18 October 2011
A feeling of unrest is sweeping the world. In recent days and weeks we have seen thousands of citizens from all walks of life gather in cities around the world to peacefully express their demands for fundamental change. This growing movement by indignados, outraged citizens protesting, has been characterised by the diversity of those taking to the streets to march, protest and occupy. The demonstrations have spread to the major financial centres, from the Occupy Wall Street movement in New York to protests in the City of London and at the European Central Bank in Frankfurt. Thousands have marched in the streets of Santiago, Tokyo and Cairo. These people, behind different causes and demands, are united not by political ideology or allegiance, but have come together to express their anger and frustration at existing economic and political realities which have failed them and their fellow citizens.
Of all the causes advocated by this movement, the one which has most resonated has been the rejection of the current speculatory nature of global financial capitalism, responsible for creating the bubble which burst in 2008, leaving the global economy in chaos and taxpayers to bear the cost. It is unacceptable that those banks which made huge profits from the indebtedness of states and individuals were then able to socialise their losses as we saw in the huge bail-outs of 2008-9, without severe constraints and regulation in the aftermath. To see a return to risk-taking, speculation and profiteering within such a short space of time is an affront to those suffering the policies of austerity felt in the real economy, who are rightly directing their anger at those who became extremely wealthy promoting complex financial schemes. Whilst delivering no tangible benefit to anyone outside of the economic bubble, this behaviour directly precipitated the global financial crisis and its destructive impact on the lives of hundreds of millions around the world, resulting in an ever growing disparity in income and wealth in those economies.
As bankers continue to benefit from state funds and tax loopholes, the effects of cuts are felt, with rises in unemployment, declining salaries and worsening of working conditions. The values and principles of the global social-democratic movement are aligned with those myriad individuals uniting to decry this injustice, and the Socialist International stands today on the side of those who through these demonstrations seek a fair financial system, and will ensure that their demands are heard. It is equally crucial not to allow conservatives and those with an interest in maintaining the status quo to misrepresent their initiatives by spreading fear of anarchy and chaos, but to recognise the common goals with those protesting for which the progressive movement has always stood: more and better jobs, the respect of people before capital, free healthcare and education.
It is now three years since the outbreak of the global financial crisis, during which time the Socialist International has placed much-needed change in world finances at the heart of its agenda. The work of different bodies of our International on these matters in the intervening period has addressed the imbalances and injustices that exist in the current system, and proposed credible, authoritative and realisable responses that address today’s economic order in a socially responsible manner. In line with these long-held positions, the International stands today in solidarity with those participating in a movement inspired by an honest desire to make a difference. After years during which the supposed virtues of an individualist society have been trumpeted by many, it is refreshing to witness on a daily basis the rebirth of the selfless ideals of cooperation and common humanity shown by these activists.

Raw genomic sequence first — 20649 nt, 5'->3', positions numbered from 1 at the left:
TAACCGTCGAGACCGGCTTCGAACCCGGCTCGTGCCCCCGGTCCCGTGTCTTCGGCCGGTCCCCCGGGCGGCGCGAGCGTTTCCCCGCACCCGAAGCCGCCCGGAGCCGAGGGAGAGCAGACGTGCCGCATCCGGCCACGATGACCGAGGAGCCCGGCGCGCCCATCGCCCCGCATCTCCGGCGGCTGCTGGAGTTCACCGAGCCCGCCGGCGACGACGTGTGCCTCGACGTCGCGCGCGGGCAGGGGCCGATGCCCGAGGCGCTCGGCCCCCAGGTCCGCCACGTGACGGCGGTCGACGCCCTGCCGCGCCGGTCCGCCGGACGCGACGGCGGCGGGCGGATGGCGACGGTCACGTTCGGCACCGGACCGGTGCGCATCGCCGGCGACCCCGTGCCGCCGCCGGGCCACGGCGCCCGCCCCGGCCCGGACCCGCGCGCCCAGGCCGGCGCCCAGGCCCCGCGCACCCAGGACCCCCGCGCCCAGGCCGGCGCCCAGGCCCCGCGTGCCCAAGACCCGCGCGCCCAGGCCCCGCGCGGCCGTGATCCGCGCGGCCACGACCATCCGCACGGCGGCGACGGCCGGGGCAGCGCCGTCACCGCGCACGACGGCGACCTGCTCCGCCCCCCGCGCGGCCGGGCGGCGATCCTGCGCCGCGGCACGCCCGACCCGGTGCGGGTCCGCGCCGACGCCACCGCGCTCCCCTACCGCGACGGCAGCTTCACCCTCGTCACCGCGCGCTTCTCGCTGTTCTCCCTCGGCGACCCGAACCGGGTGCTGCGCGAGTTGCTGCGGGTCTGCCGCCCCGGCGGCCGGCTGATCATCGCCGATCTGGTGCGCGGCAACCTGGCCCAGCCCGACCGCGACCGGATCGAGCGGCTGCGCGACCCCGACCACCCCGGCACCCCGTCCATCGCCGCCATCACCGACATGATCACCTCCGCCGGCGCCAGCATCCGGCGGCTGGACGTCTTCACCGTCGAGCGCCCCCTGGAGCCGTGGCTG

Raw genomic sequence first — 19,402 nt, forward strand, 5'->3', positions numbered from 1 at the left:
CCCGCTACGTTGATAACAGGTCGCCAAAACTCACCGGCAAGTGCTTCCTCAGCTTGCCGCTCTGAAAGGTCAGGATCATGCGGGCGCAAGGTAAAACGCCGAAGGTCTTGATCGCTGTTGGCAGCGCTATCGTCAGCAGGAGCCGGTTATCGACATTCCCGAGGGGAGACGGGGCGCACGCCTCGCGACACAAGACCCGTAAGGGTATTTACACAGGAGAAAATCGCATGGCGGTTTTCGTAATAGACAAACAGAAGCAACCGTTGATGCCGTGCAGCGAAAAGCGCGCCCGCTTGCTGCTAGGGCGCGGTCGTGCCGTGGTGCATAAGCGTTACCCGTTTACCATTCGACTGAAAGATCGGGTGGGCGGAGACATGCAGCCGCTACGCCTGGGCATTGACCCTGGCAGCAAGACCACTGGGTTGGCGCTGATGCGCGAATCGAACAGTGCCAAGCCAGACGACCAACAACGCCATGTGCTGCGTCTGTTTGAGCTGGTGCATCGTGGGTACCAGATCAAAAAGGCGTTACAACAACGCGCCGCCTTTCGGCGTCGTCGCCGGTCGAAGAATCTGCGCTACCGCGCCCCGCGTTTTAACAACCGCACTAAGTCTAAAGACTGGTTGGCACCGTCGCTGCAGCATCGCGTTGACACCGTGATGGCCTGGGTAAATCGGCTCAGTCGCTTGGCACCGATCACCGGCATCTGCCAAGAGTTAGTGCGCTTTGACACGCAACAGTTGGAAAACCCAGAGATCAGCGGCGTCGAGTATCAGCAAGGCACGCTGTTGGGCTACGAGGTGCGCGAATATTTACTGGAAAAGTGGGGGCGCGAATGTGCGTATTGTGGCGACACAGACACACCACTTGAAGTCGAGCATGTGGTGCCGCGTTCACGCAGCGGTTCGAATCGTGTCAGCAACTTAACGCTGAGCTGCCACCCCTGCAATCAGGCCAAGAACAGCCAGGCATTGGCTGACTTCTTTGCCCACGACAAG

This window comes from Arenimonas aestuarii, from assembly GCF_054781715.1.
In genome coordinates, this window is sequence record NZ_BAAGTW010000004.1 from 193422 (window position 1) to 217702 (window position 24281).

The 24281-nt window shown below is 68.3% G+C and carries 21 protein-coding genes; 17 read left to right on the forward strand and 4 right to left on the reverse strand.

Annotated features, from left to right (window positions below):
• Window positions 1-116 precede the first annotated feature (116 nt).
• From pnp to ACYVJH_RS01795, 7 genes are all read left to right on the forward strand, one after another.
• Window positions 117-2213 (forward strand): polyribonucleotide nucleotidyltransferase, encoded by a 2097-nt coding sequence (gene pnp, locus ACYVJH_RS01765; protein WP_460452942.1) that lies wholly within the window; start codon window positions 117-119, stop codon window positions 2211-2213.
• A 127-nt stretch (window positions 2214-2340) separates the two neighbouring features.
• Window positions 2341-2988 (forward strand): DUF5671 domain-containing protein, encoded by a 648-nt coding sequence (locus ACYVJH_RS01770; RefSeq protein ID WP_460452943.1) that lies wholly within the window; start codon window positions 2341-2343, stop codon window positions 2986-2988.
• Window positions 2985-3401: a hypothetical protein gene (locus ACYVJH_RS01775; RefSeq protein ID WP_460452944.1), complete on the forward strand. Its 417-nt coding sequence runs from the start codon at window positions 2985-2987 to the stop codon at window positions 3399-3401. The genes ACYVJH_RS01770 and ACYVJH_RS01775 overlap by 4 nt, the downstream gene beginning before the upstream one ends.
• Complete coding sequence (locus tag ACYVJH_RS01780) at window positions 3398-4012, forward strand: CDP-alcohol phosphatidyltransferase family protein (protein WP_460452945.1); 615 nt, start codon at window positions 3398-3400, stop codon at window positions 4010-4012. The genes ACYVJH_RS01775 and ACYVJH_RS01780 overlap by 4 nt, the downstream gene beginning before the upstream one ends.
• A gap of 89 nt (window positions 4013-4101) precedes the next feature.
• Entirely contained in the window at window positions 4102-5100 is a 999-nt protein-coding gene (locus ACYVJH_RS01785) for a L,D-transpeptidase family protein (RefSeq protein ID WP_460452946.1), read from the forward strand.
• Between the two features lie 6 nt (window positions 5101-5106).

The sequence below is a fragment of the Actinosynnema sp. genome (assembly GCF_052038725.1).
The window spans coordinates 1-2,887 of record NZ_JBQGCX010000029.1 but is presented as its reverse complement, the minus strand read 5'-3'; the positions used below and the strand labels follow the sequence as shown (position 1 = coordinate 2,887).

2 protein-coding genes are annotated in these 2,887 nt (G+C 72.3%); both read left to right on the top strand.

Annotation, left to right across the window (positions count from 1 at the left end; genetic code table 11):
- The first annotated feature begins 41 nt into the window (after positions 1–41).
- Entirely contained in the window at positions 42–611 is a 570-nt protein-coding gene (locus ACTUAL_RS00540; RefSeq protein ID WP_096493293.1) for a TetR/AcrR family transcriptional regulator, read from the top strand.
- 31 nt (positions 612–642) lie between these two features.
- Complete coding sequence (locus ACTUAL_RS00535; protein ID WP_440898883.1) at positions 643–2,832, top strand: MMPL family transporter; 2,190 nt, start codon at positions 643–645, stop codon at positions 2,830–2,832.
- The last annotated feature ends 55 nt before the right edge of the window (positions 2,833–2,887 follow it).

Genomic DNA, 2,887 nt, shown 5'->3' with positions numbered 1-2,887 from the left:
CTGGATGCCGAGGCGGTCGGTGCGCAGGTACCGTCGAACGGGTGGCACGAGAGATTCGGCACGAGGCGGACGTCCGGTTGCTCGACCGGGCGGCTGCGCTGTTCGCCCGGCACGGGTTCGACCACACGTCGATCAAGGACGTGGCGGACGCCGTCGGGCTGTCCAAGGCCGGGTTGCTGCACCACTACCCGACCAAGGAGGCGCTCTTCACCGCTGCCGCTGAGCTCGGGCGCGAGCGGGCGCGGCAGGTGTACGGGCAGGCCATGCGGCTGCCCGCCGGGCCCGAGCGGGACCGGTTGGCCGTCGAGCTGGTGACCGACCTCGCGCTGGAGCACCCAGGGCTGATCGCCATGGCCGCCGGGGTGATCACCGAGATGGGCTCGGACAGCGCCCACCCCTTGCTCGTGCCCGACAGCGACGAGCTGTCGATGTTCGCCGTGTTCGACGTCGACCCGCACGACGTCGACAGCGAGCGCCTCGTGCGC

The Socialist International reiterates its call for world leaders to show due consideration for the interests of the majority in taking unified action to counter what is more than ever a global crisis, something that has been lacking to date following the disappointing outcomes of successive G20 summits. A coordinated show of multilateralism by governments to recognise that a more just and prosperous future lies in tackling the short-termism of those driven by personal interest and profit to move to a more durable vision of a global economy which rewards responsibility and not risk would be a step in the right direction. In order to do this, action is needed to implement initiatives such as the global tax on financial transactions for which the SI has been calling for a number of years and which would raise revenue whilst reducing the profitability of the most risky, socially useless transactions.
Further damaging is the powerful role now played by ratings agencies, at a moment when many governments are struggling with the consequences of crippling sovereign debt. For elected administrations to be destabilised by unaccountable bodies is a threat to the very principles of democracy, and the influence of these agencies must diminish.
Our global movement has consistently prioritised a recovery based on sustainable growth in the real economy, and not another speculative bubble liable to burst at any moment. With more and better global governance, reform of markets and institutions and fairer distribution of resources, we can redesign a financial system aligned to the benefit of the many rather than the few, providing greater security, stability and social justice. The challenge is to transform the urgency, determination and resolve of the street into concrete political action. To fulfil this challenge must be the task of our International today.
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